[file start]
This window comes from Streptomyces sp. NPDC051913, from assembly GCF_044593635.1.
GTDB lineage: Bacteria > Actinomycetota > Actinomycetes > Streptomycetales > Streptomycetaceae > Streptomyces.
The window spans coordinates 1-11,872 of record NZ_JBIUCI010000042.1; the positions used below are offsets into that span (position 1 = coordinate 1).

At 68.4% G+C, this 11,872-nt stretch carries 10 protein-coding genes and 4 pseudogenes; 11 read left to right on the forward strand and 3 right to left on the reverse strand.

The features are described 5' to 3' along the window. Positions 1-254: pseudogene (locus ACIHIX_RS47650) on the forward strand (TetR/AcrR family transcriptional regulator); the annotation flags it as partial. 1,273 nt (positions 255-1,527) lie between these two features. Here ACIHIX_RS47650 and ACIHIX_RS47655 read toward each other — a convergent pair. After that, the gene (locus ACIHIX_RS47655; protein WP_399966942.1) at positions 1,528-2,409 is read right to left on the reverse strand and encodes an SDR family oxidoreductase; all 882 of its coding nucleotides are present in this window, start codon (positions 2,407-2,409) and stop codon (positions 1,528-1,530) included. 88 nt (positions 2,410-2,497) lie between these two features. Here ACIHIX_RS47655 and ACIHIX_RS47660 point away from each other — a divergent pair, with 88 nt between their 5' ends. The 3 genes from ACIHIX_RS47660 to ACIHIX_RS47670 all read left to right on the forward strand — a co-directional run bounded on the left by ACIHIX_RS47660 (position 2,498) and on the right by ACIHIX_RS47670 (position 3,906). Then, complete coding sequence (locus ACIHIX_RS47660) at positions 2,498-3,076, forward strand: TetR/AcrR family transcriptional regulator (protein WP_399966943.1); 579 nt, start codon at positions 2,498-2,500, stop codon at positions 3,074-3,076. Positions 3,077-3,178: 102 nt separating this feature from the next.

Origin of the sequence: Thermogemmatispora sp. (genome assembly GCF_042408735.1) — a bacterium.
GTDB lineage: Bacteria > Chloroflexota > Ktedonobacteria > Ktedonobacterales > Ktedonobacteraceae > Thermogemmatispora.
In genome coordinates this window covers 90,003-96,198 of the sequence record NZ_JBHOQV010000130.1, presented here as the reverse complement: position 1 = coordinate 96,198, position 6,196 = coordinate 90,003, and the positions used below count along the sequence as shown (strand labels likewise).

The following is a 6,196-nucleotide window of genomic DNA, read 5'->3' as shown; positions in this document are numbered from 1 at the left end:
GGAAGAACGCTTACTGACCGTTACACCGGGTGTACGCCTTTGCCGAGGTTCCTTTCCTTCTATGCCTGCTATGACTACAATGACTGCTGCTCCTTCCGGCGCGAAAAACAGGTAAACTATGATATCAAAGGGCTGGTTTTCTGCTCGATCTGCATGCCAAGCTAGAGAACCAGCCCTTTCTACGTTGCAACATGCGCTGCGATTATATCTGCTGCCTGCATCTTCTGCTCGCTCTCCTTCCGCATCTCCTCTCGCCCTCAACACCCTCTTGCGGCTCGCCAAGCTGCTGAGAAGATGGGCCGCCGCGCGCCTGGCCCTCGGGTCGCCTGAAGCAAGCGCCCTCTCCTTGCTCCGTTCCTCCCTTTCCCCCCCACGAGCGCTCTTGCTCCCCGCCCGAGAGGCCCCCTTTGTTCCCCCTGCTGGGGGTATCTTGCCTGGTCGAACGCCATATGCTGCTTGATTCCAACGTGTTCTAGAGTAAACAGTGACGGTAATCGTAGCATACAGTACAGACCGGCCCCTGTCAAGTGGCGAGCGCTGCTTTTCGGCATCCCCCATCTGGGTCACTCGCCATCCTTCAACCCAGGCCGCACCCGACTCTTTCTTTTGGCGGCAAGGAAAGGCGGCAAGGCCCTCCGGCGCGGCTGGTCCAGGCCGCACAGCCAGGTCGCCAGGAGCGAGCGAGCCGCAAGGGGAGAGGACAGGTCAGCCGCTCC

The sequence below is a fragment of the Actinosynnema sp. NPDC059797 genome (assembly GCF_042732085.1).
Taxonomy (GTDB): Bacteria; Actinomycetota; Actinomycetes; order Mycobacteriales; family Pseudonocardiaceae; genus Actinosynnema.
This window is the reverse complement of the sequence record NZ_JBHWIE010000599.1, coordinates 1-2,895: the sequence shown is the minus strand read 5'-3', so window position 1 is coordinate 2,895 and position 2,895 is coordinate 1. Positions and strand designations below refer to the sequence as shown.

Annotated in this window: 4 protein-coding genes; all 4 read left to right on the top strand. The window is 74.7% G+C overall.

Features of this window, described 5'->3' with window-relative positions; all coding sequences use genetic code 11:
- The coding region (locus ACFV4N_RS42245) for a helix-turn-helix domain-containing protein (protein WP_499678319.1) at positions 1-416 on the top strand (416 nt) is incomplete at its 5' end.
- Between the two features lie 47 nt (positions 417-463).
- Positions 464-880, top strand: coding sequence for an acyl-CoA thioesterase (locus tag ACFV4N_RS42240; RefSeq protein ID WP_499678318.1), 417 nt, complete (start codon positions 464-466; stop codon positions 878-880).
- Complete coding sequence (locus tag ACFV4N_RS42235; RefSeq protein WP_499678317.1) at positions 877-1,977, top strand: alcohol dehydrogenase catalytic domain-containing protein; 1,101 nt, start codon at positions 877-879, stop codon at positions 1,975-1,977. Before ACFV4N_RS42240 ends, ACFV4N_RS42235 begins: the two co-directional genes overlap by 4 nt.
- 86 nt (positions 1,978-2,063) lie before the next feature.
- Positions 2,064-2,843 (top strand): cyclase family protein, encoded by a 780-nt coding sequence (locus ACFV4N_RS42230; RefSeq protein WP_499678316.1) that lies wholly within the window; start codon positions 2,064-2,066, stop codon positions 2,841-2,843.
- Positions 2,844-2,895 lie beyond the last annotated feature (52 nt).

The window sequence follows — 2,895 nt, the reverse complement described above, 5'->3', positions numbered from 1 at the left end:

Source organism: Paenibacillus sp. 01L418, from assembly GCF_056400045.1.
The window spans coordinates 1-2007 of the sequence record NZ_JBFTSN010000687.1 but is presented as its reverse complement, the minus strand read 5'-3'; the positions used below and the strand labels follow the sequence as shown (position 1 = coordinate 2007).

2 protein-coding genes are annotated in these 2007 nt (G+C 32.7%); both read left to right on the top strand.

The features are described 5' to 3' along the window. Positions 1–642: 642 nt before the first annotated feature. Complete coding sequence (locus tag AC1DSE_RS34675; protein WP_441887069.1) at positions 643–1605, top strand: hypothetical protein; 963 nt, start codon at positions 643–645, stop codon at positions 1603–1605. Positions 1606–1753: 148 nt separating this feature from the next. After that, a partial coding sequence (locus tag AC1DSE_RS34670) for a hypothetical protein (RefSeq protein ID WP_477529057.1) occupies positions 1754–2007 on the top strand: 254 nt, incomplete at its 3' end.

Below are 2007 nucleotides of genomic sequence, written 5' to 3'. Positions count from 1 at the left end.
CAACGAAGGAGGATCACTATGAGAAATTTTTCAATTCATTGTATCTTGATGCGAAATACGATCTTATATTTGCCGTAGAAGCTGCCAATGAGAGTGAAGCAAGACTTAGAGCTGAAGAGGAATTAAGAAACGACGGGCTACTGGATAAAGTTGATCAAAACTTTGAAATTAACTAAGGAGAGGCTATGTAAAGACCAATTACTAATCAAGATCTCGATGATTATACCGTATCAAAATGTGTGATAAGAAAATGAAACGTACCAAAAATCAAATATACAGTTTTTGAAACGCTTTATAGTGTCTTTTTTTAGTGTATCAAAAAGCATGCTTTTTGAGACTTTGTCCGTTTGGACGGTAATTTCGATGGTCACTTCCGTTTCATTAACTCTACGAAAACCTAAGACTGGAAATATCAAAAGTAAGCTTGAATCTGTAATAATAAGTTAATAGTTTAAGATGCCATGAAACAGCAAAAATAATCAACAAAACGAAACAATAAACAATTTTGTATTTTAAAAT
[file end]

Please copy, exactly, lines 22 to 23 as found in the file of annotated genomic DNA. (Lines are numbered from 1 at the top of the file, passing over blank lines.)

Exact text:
- Positions 2,844-2,895 lie beyond the last annotated feature (52 nt).

The window sequence follows — 2,895 nt, the reverse complement described above, 5'->3', positions numbered from 1 at the left end: